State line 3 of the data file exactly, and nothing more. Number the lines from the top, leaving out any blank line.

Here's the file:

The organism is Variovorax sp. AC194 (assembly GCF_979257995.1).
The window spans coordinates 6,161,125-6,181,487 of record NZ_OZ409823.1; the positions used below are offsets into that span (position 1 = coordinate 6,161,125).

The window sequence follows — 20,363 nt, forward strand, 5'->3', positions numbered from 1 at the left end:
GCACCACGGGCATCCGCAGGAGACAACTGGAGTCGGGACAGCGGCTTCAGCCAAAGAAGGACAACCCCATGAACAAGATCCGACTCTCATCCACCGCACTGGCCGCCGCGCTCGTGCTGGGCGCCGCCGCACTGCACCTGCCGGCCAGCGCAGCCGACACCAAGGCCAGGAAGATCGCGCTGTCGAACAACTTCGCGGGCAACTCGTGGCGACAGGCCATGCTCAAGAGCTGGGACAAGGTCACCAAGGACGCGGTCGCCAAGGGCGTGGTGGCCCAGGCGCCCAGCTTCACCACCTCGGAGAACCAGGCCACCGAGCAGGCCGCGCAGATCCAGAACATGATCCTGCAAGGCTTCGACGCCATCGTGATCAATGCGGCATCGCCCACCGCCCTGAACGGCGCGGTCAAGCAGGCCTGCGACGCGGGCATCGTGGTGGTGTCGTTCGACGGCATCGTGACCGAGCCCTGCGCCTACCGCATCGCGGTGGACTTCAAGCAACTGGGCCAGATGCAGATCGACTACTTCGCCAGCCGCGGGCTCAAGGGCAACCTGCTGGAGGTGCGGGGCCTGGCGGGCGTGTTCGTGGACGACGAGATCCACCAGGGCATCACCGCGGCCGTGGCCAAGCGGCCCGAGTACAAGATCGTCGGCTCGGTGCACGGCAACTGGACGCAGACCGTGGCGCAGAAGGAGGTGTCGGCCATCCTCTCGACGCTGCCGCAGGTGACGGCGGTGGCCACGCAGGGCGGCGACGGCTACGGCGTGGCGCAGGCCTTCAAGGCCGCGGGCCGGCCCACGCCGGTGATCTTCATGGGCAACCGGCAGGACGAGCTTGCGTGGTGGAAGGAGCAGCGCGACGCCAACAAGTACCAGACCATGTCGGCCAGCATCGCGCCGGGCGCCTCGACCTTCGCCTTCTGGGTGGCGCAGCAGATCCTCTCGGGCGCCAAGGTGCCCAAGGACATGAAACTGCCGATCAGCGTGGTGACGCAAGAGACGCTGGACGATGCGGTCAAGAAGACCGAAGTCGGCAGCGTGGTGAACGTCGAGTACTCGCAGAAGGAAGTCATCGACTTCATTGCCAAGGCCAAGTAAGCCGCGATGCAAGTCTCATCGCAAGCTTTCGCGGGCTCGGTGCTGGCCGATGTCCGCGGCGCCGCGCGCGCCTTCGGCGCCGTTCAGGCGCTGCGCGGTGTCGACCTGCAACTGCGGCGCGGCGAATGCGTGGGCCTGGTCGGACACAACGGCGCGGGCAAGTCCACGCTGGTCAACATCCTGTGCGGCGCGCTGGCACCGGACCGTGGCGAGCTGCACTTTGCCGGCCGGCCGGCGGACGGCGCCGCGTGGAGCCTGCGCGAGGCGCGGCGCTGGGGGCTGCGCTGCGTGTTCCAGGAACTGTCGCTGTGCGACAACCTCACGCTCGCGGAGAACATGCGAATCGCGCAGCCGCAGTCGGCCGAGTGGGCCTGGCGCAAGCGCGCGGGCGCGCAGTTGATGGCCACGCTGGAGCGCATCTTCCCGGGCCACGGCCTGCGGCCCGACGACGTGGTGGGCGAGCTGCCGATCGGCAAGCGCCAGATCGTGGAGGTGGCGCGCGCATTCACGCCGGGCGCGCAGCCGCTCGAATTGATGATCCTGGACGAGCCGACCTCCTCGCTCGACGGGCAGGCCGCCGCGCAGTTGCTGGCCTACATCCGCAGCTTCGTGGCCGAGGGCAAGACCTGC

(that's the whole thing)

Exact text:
The window sequence follows — 20,363 nt, forward strand, 5'->3', positions numbered from 1 at the left end: